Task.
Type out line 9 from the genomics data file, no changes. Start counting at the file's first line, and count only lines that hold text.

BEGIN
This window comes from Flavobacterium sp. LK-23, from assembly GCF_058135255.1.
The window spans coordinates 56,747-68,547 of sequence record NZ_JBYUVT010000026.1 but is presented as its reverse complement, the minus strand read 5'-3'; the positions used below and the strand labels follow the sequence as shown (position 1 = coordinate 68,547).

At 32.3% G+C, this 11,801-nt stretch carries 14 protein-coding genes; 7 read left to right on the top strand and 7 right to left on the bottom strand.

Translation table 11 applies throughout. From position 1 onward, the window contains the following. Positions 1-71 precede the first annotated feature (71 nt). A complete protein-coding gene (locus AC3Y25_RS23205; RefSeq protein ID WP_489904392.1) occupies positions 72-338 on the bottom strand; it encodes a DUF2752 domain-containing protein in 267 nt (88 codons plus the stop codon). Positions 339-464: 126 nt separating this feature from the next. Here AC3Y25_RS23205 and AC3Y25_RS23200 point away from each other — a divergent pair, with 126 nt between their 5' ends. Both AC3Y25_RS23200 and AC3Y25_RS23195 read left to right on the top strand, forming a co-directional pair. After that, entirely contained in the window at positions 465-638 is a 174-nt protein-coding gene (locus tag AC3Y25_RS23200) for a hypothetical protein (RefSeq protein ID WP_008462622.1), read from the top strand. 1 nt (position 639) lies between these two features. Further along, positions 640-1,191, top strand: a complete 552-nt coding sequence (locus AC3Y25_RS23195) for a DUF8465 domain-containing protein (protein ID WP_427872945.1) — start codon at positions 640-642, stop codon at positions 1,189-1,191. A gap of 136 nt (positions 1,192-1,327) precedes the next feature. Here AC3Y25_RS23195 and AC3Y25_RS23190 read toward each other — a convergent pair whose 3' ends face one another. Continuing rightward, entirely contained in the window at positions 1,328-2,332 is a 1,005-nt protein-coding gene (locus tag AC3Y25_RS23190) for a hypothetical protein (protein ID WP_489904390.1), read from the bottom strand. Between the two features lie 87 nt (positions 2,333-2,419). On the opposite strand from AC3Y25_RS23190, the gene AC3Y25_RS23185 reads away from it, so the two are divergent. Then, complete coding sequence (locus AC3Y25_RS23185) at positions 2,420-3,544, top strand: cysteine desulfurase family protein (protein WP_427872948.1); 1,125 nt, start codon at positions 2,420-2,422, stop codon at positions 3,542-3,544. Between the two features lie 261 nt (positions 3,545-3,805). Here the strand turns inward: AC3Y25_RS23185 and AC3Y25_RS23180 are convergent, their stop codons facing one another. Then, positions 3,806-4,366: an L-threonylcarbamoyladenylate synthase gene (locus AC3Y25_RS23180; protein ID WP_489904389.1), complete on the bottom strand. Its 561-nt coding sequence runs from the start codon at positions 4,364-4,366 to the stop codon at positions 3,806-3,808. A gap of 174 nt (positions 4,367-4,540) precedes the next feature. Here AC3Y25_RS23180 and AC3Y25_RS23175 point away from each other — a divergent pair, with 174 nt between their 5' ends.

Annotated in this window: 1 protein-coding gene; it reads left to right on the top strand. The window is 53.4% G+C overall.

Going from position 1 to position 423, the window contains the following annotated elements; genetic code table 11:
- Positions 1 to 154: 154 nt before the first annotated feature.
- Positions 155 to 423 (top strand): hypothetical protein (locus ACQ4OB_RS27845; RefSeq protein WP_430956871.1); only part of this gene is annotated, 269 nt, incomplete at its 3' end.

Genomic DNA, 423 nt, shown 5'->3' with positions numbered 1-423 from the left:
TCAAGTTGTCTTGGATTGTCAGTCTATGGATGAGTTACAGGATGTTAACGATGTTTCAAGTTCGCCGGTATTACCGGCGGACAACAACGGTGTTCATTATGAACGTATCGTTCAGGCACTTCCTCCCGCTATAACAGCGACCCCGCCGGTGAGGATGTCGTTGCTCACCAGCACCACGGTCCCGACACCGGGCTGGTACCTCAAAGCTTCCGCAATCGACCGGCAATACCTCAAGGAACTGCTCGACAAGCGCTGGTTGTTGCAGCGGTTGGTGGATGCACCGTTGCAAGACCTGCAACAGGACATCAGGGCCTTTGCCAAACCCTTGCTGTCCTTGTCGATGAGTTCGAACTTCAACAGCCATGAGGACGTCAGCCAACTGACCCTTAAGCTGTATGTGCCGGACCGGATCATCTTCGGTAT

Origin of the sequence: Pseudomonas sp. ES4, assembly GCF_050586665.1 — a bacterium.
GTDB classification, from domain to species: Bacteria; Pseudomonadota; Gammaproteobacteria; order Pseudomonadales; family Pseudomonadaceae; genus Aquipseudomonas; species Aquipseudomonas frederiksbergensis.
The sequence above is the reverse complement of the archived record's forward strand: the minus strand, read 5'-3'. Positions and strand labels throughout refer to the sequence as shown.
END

Genomic DNA, 423 nt, shown 5'->3' with positions numbered 1-423 from the left: